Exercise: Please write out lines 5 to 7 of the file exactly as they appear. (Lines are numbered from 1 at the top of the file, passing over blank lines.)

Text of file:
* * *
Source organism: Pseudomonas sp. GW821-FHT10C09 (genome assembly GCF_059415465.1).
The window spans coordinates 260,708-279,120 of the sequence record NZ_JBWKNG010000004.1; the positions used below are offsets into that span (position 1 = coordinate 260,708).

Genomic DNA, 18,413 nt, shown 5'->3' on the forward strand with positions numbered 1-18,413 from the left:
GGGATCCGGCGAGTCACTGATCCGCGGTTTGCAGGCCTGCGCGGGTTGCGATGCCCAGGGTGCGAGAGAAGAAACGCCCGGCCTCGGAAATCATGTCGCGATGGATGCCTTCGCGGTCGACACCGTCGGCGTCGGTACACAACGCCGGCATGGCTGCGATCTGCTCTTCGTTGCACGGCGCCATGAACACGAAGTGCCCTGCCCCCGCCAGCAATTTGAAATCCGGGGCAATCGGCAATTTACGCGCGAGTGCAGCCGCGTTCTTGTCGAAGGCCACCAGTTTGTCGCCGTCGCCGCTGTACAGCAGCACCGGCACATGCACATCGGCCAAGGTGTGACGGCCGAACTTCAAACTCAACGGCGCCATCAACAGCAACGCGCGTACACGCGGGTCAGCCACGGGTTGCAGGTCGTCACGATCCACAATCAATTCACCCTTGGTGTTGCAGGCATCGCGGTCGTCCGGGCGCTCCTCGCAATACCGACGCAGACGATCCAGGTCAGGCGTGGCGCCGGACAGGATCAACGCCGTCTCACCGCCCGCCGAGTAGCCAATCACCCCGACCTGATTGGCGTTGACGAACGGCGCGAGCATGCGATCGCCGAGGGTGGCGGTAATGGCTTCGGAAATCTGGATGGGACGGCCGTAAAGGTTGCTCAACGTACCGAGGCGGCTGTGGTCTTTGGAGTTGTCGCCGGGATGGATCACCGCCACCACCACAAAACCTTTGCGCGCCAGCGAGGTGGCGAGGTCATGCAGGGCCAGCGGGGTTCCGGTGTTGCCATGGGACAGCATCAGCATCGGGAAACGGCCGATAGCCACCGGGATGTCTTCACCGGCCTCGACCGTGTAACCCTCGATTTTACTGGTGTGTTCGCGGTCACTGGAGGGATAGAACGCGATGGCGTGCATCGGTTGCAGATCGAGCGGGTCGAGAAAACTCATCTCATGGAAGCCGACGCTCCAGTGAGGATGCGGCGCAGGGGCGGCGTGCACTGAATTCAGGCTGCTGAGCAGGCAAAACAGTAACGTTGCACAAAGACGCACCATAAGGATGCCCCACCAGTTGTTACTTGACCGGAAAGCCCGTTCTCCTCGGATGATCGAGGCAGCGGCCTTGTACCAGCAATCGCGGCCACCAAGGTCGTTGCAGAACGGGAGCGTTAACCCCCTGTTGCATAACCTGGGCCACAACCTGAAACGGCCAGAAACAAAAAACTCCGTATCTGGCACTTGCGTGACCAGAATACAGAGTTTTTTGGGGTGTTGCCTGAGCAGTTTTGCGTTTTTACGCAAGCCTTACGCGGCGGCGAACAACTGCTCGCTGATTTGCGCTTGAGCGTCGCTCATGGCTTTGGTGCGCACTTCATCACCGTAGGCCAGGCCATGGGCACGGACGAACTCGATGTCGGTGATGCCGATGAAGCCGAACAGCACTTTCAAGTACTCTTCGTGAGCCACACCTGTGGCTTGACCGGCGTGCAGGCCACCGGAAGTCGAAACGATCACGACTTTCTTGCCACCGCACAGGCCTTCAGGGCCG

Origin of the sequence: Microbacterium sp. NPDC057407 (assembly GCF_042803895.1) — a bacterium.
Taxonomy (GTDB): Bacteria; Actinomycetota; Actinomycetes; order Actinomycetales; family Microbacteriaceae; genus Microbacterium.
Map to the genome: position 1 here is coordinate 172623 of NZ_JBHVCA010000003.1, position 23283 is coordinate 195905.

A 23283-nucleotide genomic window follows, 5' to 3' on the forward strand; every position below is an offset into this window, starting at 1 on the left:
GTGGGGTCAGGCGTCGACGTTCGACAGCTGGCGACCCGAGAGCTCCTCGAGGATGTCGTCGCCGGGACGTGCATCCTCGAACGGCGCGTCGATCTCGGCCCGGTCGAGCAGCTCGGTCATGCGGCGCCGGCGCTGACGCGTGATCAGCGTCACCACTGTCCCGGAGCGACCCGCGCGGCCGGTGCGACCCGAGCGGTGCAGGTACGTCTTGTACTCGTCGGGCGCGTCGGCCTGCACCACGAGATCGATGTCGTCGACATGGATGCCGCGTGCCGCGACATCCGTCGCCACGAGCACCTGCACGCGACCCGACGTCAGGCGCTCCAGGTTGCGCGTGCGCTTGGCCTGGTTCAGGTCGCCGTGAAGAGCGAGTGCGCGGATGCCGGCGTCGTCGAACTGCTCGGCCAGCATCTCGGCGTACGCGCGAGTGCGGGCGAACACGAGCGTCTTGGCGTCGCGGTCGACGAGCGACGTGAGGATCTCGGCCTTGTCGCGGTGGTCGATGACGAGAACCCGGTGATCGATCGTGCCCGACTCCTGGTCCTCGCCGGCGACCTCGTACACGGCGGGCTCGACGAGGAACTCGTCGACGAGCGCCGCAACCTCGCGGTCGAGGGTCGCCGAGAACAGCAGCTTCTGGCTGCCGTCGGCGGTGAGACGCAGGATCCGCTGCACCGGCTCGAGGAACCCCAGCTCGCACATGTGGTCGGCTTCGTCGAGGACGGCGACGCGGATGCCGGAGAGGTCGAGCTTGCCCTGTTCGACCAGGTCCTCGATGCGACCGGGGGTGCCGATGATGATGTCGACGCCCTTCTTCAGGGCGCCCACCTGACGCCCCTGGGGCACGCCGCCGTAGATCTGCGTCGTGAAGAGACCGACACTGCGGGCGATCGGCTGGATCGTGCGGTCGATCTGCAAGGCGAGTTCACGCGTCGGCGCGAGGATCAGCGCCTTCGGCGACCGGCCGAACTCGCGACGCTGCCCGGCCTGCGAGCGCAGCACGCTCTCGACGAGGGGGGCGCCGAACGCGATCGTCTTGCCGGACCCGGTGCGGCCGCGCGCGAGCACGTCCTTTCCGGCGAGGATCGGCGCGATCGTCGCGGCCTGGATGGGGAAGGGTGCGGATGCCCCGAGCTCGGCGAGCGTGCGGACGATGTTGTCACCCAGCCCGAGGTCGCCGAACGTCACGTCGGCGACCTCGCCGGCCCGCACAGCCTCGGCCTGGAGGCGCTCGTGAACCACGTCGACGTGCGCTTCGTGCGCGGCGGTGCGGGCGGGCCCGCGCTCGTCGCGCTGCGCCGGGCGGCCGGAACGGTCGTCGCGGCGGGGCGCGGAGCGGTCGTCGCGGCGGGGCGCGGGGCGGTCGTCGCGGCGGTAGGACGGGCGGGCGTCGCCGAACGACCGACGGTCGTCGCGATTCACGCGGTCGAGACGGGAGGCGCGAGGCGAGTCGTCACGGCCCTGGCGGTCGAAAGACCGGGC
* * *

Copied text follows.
Origin of the sequence: Microbacterium sp. NPDC057407 (assembly GCF_042803895.1) — a bacterium.
Taxonomy (GTDB): Bacteria; Actinomycetota; Actinomycetes; order Actinomycetales; family Microbacteriaceae; genus Microbacterium.
Map to the genome: position 1 here is coordinate 172623 of NZ_JBHVCA010000003.1, position 23283 is coordinate 195905.